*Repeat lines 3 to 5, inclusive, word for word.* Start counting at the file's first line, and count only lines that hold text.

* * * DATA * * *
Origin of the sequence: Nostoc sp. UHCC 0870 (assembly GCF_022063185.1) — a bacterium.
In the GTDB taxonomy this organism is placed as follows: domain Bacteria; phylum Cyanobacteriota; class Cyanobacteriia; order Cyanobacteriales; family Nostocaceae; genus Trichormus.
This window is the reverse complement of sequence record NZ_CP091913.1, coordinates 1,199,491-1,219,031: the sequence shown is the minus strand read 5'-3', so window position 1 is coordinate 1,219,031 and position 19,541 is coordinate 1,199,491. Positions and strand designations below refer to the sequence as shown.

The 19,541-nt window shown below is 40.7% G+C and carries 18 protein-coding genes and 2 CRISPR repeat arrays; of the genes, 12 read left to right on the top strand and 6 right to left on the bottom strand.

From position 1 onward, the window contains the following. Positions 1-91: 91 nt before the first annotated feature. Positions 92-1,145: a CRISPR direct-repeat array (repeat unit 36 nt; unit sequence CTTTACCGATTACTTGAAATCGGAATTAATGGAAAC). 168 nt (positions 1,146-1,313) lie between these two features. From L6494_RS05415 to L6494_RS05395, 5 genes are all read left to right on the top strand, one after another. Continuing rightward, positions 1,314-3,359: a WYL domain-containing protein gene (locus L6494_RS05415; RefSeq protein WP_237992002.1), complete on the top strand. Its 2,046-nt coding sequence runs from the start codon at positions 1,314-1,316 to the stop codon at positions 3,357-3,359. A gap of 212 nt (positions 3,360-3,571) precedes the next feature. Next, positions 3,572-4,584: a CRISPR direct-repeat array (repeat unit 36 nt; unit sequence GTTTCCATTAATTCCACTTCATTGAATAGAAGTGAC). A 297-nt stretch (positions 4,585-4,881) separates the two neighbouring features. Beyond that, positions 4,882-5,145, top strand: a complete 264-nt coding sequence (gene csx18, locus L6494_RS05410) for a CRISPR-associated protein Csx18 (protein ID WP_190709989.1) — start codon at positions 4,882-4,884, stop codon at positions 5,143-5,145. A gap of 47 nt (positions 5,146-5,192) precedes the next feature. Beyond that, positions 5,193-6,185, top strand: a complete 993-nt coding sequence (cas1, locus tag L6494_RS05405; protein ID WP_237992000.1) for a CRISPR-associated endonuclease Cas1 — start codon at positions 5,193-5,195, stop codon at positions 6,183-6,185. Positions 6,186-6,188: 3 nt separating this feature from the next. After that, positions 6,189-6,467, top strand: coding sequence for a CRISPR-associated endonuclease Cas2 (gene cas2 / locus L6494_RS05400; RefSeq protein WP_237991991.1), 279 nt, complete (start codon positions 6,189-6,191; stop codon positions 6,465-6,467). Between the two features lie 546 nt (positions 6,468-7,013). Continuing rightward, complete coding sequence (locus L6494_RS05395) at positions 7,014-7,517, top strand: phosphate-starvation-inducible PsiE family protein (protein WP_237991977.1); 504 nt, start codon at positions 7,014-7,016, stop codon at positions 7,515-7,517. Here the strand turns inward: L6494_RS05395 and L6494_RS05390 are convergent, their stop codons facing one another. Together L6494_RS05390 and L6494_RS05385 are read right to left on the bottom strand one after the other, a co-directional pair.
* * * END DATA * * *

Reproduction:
This window is the reverse complement of sequence record NZ_CP091913.1, coordinates 1,199,491-1,219,031: the sequence shown is the minus strand read 5'-3', so window position 1 is coordinate 1,219,031 and position 19,541 is coordinate 1,199,491. Positions and strand designations below refer to the sequence as shown.

The 19,541-nt window shown below is 40.7% G+C and carries 18 protein-coding genes and 2 CRISPR repeat arrays; of the genes, 12 read left to right on the top strand and 6 right to left on the bottom strand.

From position 1 onward, the window contains the following. Positions 1-91: 91 nt before the first annotated feature. Positions 92-1,145: a CRISPR direct-repeat array (repeat unit 36 nt; unit sequence CTTTACCGATTACTTGAAATCGGAATTAATGGAAAC). 168 nt (positions 1,146-1,313) lie between these two features. From L6494_RS05415 to L6494_RS05395, 5 genes are all read left to right on the top strand, one after another. Continuing rightward, positions 1,314-3,359: a WYL domain-containing protein gene (locus L6494_RS05415; RefSeq protein WP_237992002.1), complete on the top strand. Its 2,046-nt coding sequence runs from the start codon at positions 1,314-1,316 to the stop codon at positions 3,357-3,359. A gap of 212 nt (positions 3,360-3,571) precedes the next feature. Next, positions 3,572-4,584: a CRISPR direct-repeat array (repeat unit 36 nt; unit sequence GTTTCCATTAATTCCACTTCATTGAATAGAAGTGAC). A 297-nt stretch (positions 4,585-4,881) separates the two neighbouring features. Beyond that, positions 4,882-5,145, top strand: a complete 264-nt coding sequence (gene csx18, locus L6494_RS05410) for a CRISPR-associated protein Csx18 (protein ID WP_190709989.1) — start codon at positions 4,882-4,884, stop codon at positions 5,143-5,145. A gap of 47 nt (positions 5,146-5,192) precedes the next feature. Beyond that, positions 5,193-6,185, top strand: a complete 993-nt coding sequence (cas1, locus tag L6494_RS05405; protein ID WP_237992000.1) for a CRISPR-associated endonuclease Cas1 — start codon at positions 5,193-5,195, stop codon at positions 6,183-6,185. Positions 6,186-6,188: 3 nt separating this feature from the next. After that, positions 6,189-6,467, top strand: coding sequence for a CRISPR-associated endonuclease Cas2 (gene cas2 / locus L6494_RS05400; RefSeq protein WP_237991991.1), 279 nt, complete (start codon positions 6,189-6,191; stop codon positions 6,465-6,467). Between the two features lie 546 nt (positions 6,468-7,013). Continuing rightward, complete coding sequence (locus L6494_RS05395) at positions 7,014-7,517, top strand: phosphate-starvation-inducible PsiE family protein (protein WP_237991977.1); 504 nt, start codon at positions 7,014-7,016, stop codon at positions 7,515-7,517. Here the strand turns inward: L6494_RS05395 and L6494_RS05390 are convergent, their stop codons facing one another. Together L6494_RS05390 and L6494_RS05385 are read right to left on the bottom strand one after the other, a co-directional pair.